One of the biggest issues with using past performance is the compounding effect, especially in the case for those managers with a long term track record.

A manager can hug the benchmark for a period, and have one year of out performance in the region of 1%. This out performance grows over time as it is compounded by Beta/market/benchmark. So when you look at the long term numbers, that 1% out performance in one single year skews the total return.

This is why it is crucial to look at the returns on a discrete performance basis.

Didn’t Nedgroup fire the manager of the Nedgroup Managed Fund (RECM) at the end of 2015 after a period (especially the period from beginning 2013) of poor performance only to replace them with one of the highfliers of the period beginning 2013 (Truffle)? Post this decision RECM has been one of the highfliers and Truffle has really struggled! I guess Nedgroup should be listening to their own advice?

It was a mistake but overall Nedgroup must also be praised because their best-of-breed approach has proven successful and they have roster of high-quality sub-advisors.

These articles plus the input from the fund manager/investment analyst merely demonstrate that active managers are really a motley lot who don’t justify the fees the funds levy against their clients. If one is going to do so much investigative research into investing in these unit trusts one might as well invest directly into the stock exchange and/or purchase a range of ETF’s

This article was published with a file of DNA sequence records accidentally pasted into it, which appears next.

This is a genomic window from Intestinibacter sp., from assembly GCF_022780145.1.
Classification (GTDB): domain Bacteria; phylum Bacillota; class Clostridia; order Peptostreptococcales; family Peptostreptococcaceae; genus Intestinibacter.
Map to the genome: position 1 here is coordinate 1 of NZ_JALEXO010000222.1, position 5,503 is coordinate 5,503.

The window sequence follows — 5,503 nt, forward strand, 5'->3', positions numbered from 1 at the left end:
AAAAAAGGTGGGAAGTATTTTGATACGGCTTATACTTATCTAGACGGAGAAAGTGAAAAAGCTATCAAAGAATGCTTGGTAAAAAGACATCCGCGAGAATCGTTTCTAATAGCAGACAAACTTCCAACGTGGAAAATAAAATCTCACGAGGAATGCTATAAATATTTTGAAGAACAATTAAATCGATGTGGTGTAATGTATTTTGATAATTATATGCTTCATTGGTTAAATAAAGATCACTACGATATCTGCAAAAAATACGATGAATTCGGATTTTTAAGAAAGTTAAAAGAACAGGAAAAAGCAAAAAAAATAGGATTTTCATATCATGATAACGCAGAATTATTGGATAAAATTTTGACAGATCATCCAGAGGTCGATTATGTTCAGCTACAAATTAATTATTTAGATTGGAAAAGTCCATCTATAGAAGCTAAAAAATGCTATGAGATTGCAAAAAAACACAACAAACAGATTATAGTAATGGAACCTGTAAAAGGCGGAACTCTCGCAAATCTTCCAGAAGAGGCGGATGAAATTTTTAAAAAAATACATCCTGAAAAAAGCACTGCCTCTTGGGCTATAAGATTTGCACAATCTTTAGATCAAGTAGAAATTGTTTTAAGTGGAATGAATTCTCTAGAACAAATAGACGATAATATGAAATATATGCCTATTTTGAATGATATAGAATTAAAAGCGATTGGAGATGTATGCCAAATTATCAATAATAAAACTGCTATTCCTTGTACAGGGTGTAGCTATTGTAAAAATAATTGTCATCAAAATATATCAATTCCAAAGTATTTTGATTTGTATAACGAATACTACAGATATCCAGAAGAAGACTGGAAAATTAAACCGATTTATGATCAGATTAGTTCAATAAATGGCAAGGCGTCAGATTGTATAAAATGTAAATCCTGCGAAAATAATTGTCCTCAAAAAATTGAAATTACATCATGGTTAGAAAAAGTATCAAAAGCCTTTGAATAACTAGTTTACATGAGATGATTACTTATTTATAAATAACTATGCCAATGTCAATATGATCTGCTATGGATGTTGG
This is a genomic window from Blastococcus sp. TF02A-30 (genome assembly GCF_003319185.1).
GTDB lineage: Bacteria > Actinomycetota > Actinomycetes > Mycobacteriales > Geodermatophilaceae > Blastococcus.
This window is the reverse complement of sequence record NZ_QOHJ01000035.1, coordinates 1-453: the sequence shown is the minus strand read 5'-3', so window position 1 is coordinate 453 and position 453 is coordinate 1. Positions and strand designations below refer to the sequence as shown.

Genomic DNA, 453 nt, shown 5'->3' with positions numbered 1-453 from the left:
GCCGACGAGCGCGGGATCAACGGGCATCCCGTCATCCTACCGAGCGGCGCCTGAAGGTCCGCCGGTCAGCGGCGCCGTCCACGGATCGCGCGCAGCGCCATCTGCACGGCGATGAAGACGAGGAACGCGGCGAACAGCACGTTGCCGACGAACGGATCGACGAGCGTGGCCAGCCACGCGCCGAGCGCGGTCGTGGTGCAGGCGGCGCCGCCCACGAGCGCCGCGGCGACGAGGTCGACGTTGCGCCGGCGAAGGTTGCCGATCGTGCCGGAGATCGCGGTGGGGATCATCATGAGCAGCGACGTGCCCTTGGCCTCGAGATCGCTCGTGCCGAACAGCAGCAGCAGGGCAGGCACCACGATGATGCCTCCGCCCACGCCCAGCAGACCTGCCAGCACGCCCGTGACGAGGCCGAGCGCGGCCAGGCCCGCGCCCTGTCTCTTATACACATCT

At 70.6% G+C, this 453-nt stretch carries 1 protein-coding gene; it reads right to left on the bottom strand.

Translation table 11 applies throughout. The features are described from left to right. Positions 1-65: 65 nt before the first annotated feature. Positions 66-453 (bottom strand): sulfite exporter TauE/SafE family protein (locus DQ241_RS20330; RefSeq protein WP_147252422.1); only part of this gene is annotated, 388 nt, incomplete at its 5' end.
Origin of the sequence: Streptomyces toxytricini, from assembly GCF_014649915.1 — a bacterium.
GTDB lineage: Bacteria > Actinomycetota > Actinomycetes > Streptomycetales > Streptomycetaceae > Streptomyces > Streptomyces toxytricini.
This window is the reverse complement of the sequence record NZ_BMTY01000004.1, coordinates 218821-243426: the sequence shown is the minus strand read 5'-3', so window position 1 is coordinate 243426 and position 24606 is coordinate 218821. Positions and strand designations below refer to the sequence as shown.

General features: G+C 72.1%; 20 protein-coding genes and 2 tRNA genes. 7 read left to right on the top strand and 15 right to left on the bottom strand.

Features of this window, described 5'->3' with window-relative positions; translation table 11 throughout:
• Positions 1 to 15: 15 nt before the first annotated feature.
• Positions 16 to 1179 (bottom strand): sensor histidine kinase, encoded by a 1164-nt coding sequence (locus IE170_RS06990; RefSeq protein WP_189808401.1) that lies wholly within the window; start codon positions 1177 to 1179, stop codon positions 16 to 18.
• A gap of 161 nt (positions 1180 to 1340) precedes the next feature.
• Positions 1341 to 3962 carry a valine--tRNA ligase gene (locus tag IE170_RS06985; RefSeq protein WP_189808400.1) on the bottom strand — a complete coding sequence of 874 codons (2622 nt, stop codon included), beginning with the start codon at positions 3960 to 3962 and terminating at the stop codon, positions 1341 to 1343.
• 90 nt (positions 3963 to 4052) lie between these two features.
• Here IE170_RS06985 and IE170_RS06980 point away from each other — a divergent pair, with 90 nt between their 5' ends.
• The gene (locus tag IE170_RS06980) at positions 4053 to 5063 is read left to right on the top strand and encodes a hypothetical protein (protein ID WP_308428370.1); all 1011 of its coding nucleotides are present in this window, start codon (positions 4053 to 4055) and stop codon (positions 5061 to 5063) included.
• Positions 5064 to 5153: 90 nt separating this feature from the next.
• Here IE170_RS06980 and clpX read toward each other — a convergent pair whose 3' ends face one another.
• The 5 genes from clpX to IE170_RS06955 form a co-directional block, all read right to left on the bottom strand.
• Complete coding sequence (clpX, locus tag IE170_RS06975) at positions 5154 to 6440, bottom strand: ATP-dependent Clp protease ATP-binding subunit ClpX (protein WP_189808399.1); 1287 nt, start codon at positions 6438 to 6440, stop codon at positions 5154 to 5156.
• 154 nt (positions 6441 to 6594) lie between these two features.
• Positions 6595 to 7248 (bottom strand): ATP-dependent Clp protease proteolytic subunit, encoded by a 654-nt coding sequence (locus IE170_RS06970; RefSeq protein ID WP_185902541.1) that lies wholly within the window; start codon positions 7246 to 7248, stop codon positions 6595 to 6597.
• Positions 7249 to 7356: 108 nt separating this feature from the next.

So where do you invest R7m in a LA now. Max draw down for next 30 years will be 2.5% and the investment must grow with at least with inflation of 6% ( after the 2.5% draw down )You have the following funds to choose from :
Sygnia MSCI world etf
Sygnia MSCI USA etf
Sygnia SMP500 etf
Allan Gray Balanced fund
Satrix SWIX Top 40 ETF

What percentage in which fund ?

Why the Allan Gray Balanced Fund? Classic case of chasing yesterdays hero?.This is a case of everyone’s bias of picking recent outperformers! The data suggests that this is exactly what you shouldn’t do….see the above comments about Nedgroup and RECM…dumping the underperformer.

If you want a balanced fund, why not go passive? SPIVA would predict that this is the best strategy (for a balanced fund and for your RA/preservation/providend fund). The Sygnia Skeleton Balanced 70 comes 10th out of 135 funds in the SA Multi Asset High Equity class over 5 years. Remarkable that in this category, where fund managers have the entire suite of financial assets as their investment oyster, 125 out of 135 cannot beat a passive??? The objective evidence shows that in share selection and in asset allocation, active fund managers, in the vast majority of cases underperform the passives. The Satrix Balanced comes 21st out of 135 funds. No doubt the numbers will be even more damning for active fund managers over 10 years.

See the data here–Multi%20Asset–High%20Equity&period=5yr

One sees the four funds that did so well up to 2015 then were disastrous since. We should never ignore that fiendish thing called entropy. It manifests in that if you have what has been an average performer, then next, you will lose. Entropy is devilishly sneaky.

End of comments.